It doesn't matter how many partitions are in an event hub when it comes to pricing. It depends on the number of pricing units (throughput units (TUs) for the standard tier, processing units (PUs) for the premium tier, and capacity units (CUs) for the dedicated tier) for the namespace or the dedicated cluster. For example, an event hub of the standard tier with 32 partitions or with 1 partition incur the exact same cost when the namespace is set to 1 TU capacity. Also, you can scale TUs or PUs on your namespace or CUs of your dedicated cluster independent of the partition count.
As partition is a data organization mechanism that allows you to publish and consume data in a parallel manner, we recommend that you balance scaling units (TUs, PUs or CUs) and partitions to achieve optimal scale. In general, we recommend a maximum throughput of 1 MB/s per partition. Therefore, a rule of thumb for calculating the number of partitions would be to divide the maximum expected throughput by 1 MB/s. For example, if your use case requires 20 MB/s, it is recommended to choose at least 20 partitions to achieve the optimal throughput.
However, if you have a model in which your application has an affinity to a particular partition, increasing the number of partitions may not be beneficial. For more information, see availability and consistency.
Mapping of events to partitions
You can use a partition key to map incoming event data into specific partitions for the purpose of data organization. The partition key is a sender-supplied value passed into an event hub. It is processed through a static hashing function, which creates the partition assignment. If you don't specify a partition key when publishing an event, a round-robin assignment is used.
The event publisher is only aware of its partition key, not the partition to which the events are published. This decoupling of key and partition insulates the sender from needing to know too much about the downstream processing. A per-device or user unique identity makes a good partition key, but other attributes such as geography can also be used to group related events into a single partition.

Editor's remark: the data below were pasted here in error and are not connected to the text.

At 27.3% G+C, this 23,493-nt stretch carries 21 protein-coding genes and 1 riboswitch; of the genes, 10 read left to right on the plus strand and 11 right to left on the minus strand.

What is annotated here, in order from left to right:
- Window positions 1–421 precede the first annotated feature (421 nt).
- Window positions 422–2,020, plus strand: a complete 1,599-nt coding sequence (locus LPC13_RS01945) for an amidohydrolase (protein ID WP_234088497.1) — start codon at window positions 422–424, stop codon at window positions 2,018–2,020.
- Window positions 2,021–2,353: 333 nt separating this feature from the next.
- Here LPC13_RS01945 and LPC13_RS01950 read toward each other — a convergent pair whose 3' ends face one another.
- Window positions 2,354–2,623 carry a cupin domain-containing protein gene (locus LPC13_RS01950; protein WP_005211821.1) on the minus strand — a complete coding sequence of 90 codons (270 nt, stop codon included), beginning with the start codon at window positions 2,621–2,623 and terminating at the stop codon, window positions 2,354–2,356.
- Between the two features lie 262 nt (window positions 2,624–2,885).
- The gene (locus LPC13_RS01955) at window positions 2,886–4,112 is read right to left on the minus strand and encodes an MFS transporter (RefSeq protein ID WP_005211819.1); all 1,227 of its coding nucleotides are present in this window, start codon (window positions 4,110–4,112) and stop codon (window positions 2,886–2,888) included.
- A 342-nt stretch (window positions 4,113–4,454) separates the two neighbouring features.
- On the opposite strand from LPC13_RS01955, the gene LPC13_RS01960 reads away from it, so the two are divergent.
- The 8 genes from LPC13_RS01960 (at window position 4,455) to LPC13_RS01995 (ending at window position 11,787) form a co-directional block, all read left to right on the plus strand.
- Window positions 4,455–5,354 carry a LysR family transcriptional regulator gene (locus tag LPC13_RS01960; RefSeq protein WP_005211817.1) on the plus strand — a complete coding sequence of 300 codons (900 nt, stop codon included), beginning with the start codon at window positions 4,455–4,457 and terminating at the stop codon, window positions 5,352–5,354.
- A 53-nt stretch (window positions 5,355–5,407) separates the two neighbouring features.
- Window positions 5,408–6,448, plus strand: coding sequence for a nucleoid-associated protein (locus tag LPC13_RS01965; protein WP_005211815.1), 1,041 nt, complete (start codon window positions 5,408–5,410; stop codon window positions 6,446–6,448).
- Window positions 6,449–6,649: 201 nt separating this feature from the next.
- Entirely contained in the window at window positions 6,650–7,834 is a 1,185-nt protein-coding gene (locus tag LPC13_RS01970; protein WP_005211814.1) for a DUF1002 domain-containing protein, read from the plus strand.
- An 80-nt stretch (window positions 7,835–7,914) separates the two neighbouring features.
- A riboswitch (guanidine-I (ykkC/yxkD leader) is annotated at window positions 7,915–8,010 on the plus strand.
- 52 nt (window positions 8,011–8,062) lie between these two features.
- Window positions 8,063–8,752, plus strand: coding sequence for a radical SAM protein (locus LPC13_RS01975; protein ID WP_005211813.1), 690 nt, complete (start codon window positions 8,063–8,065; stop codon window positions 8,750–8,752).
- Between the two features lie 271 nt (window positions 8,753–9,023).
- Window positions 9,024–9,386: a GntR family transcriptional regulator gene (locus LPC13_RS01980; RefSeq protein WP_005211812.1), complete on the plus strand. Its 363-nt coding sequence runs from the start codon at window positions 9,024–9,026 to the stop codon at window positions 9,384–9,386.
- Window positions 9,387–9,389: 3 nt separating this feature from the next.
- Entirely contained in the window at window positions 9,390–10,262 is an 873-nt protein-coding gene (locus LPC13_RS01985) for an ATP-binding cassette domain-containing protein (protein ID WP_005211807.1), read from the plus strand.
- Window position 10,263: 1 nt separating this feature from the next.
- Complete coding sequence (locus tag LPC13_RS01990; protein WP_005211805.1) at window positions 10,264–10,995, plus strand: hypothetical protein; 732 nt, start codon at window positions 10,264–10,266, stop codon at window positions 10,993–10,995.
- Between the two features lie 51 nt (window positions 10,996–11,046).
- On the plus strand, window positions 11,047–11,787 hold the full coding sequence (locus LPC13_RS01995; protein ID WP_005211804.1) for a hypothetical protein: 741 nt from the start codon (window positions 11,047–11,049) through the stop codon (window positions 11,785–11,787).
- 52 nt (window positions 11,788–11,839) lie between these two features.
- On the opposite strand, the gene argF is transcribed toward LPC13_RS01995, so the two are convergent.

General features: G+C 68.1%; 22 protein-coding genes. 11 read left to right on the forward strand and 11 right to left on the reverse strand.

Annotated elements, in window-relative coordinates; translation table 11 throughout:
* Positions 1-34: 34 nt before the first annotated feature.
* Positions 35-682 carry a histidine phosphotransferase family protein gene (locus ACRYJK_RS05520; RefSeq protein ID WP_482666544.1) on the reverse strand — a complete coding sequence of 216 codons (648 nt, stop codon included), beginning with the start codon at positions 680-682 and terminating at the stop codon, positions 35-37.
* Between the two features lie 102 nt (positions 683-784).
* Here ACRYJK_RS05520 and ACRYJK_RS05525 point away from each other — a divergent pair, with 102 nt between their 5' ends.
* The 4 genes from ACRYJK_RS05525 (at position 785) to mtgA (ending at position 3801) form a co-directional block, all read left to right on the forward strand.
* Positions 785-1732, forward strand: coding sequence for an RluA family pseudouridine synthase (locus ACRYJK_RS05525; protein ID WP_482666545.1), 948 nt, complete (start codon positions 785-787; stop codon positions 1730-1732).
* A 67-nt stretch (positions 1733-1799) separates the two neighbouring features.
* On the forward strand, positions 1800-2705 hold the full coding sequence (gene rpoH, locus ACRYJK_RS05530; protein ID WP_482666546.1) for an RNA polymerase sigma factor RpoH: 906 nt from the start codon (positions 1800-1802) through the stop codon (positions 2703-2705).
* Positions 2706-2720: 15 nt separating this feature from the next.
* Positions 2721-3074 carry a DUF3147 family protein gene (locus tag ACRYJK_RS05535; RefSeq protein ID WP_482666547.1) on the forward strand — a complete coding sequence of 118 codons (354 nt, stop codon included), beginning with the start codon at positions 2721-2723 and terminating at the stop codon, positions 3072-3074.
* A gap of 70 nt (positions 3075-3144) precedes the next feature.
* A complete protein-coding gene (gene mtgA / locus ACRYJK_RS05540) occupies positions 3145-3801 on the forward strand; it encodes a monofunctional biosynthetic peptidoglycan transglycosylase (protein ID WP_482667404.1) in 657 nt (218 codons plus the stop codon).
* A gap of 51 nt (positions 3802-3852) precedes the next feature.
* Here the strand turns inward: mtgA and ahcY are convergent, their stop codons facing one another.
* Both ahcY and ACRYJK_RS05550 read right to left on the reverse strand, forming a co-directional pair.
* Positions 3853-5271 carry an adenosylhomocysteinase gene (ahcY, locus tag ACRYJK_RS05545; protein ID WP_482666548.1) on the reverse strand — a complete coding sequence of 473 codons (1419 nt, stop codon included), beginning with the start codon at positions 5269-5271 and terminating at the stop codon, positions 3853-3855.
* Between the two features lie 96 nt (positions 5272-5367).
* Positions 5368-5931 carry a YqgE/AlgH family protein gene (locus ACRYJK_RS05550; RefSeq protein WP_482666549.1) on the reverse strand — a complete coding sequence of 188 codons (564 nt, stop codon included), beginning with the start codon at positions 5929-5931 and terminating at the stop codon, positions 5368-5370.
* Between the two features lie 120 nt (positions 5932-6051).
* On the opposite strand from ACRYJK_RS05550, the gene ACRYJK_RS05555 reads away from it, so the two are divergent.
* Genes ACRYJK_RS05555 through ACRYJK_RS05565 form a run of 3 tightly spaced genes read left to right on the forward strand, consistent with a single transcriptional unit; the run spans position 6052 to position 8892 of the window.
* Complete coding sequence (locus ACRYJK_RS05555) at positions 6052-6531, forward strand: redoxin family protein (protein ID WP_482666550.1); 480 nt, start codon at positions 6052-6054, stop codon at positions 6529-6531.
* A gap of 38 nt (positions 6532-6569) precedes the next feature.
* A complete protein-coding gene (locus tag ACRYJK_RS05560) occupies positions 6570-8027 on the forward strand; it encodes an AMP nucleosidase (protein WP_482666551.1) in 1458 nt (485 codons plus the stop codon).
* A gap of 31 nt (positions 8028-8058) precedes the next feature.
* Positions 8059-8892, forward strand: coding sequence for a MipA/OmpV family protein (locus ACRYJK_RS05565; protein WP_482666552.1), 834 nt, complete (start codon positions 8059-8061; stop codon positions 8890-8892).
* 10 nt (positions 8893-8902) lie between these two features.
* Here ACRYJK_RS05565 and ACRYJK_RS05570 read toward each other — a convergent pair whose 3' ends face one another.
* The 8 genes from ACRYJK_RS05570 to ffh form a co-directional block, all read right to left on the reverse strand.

Specifying a partition key enables keeping related events together in the same partition and in the exact order in which they arrived. The partition key is some string that is derived from your application context and identifies the interrelationship of the events. A sequence of events identified by a partition key is a stream. A partition is a multiplexed log store for many such streams.
While you can send events directly to partitions, we don't recommend it, especially when high availability is important to you. It downgrades the availability of an event hub to partition-level. For more information, see Availability and Consistency.
Event Hubs uses Shared Access Signatures, which are available at the namespace and event hub level. A SAS token is generated from a SAS key and is an SHA hash of a URL, encoded in a specific format. Event Hubs can regenerate the hash by using the name of the key (policy) and the token and thus authenticate the sender. Normally, SAS tokens for event publishers are created with only send privileges on a specific event hub. This SAS token URL mechanism is the basis for publisher identification introduced in the publisher policy. For more information about working with SAS, see Shared Access Signature Authentication with Service Bus.
Any entity that reads event data from an event hub is an event consumer. All Event Hubs consumers connect via the AMQP 1.0 session and events are delivered through the session as they become available. The client doesn't need to poll for data availability.
The publish/subscribe mechanism of Event Hubs is enabled through consumer groups. A consumer group is a view (state, position, or offset) of an entire event hub. Consumer groups enable multiple consuming applications to each have a separate view of the event stream, and to read the stream independently at their own pace and with their own offsets.
In a stream processing architecture, each downstream application equates to a consumer group. If you want to write event data to long-term storage, then that storage writer application is a consumer group. Complex event processing can then be performed by another, separate consumer group. You can only access partitions through a consumer group. There's always a default consumer group in an event hub, and you can create up to the maximum number of consumer groups for the corresponding pricing tier.
There can be at most 5 concurrent readers on a partition per consumer group; however it's recommended that there's only one active receiver on a partition per consumer group. Within a single partition, each reader receives all events. If you have multiple readers on the same partition, then you process duplicate events. You need to handle this in your code, which may not be trivial. However, it's a valid approach in some scenarios.